Author Archives: Isaac Schankler

Compromise and Conviction at the National Composers Intensive

wild Up in concert at the Regent Theater. Photo by: Craig T. Mathew/Mathew Imaging

The National Composers Intensive, organized by the LA Philharmonic, invited ten collegiate composers to write for wild Up. While readings of student works are not uncommon in the new music world, the Intensive was unusual in that composers had multiple opportunities to hear and revise their works.

Dying From Exposure

Desert walk

What is not problematic on an individual level can become catastrophic on a larger level, and I worry that we are rapidly ruling out pretty much every scenario that would allow a typical musician to make a living.

Games Played: FRACT OSC

Sequencer puzzle

Described as a “musical exploration game inspired by synthesizers,” FRACT OSC places you in an abstract neon landscape somewhere between Myst and Tron, and the environment is peppered with various kinds of music-making machinery. You’re in a world literally made of sound.

LA: A Spring 2014 Concertgoer’s Journal, Part 1

Claire Chase, flute

In March and April in Los Angeles, the concert calendar becomes impossibly saturated. These are just a few highlights from Maximum Minimalism, WasteLAnd, plus recent What’s Next Ensemble and Timur and the Dime Museum performances.

Vicki Ray Reflects on 20 Years of Piano Spheres

Vicki Ray

The Piano Spheres concert series, a Los Angeles institution dedicated to expanding the repertoire for the instrument, was a risky proposition at first. But the LA new music community has changed in the past 20 years, and the series has evolved right along side it.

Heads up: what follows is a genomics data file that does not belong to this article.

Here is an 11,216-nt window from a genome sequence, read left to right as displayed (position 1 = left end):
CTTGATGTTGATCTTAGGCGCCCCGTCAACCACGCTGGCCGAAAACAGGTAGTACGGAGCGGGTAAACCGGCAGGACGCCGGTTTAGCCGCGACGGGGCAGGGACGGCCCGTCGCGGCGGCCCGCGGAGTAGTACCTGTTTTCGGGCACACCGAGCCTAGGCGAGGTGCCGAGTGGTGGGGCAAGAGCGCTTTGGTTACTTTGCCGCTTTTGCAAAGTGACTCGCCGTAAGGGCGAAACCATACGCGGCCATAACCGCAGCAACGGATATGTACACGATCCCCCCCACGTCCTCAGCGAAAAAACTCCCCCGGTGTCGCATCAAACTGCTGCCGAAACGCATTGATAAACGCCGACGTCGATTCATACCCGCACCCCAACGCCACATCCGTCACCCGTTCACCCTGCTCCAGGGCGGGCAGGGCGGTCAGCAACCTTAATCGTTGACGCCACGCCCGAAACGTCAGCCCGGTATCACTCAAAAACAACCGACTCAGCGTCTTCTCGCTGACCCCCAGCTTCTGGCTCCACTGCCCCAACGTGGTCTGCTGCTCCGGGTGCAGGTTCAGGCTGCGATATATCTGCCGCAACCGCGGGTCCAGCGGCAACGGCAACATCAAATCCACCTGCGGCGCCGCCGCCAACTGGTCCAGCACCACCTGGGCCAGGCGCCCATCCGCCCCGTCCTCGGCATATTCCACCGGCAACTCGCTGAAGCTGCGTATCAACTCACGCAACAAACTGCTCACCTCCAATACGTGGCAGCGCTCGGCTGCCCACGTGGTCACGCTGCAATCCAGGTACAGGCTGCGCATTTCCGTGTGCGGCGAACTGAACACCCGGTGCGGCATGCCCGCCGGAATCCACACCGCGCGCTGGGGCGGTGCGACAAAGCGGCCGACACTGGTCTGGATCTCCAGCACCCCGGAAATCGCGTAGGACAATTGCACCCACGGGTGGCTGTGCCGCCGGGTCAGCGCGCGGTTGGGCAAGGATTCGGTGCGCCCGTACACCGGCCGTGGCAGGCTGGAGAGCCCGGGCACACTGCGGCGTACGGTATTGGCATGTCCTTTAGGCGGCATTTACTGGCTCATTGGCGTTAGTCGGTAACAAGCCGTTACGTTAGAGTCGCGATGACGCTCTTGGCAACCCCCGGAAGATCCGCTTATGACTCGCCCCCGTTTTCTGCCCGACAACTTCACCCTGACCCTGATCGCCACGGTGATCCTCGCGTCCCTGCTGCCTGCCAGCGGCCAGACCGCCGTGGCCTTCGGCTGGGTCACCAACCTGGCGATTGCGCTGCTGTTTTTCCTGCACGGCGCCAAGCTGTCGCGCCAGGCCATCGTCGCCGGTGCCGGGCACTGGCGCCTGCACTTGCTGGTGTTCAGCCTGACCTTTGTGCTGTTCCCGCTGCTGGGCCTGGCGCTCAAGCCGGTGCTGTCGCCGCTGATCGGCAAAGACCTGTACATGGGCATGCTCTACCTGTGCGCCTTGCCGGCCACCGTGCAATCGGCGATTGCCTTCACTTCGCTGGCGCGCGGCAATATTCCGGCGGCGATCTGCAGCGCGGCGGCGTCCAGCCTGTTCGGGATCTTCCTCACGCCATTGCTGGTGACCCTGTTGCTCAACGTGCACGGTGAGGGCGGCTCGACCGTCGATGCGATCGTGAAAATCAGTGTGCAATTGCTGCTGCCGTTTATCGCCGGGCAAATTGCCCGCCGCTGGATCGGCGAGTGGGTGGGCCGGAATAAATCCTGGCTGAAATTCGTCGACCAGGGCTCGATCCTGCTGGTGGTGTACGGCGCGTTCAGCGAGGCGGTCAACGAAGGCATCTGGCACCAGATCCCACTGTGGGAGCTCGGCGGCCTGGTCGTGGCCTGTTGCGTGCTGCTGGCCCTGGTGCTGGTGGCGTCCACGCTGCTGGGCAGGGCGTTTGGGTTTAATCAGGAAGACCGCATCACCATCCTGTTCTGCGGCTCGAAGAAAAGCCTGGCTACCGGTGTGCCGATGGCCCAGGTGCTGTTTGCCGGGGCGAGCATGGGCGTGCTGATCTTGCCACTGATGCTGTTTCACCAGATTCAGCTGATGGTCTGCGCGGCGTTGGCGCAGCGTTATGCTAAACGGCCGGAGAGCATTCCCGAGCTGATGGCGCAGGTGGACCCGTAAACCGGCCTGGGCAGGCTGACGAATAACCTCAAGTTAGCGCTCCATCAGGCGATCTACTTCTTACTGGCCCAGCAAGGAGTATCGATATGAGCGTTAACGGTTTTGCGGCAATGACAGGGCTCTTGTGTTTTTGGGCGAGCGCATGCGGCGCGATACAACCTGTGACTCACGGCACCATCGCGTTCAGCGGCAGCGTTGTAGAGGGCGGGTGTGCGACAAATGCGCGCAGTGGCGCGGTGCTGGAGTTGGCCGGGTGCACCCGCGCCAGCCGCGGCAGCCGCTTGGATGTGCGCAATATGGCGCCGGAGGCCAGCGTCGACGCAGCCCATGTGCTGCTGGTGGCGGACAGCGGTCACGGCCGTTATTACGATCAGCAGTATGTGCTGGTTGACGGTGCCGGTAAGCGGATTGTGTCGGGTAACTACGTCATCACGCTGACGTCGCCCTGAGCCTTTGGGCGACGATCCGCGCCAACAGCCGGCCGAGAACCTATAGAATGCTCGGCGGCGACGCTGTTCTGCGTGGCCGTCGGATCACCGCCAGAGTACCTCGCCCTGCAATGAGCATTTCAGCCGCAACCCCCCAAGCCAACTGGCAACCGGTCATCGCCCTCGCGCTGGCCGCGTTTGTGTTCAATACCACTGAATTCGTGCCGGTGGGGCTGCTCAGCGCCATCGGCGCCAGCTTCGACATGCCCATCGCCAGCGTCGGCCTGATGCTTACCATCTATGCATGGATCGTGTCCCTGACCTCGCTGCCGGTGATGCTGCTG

Sounds Heard: Some American Albums

Some American Albums

In the wake of the many “Best of 2013” lists floating around, I wanted to highlight some recent album releases worthy of your time and attention. I didn’t select them for this reason, but it occurs to me that they each say something interesting and distinct about what it means to make American music right now.

A Drone Too Long

Isaac Schankler

I can’t remember exactly when I first became interested in musical drones. It was like a switch—one day I didn’t get it, the next I couldn’t get enough of it. The trouble comes when I try to integrate or incorporate this music into my usual modes of listening or composing.

Rhythm and Restlessness

Isaac Schankler

Between sparse ambience and dense texture are the rhythms we can typically make sense of, and this is the territory that most music explores. But I’m sometimes sympathetic to the modernist mission, the manifest destiny that wants to find new lands. What is the furthest we can go, in either direction, without entering completely inhospitable terrain?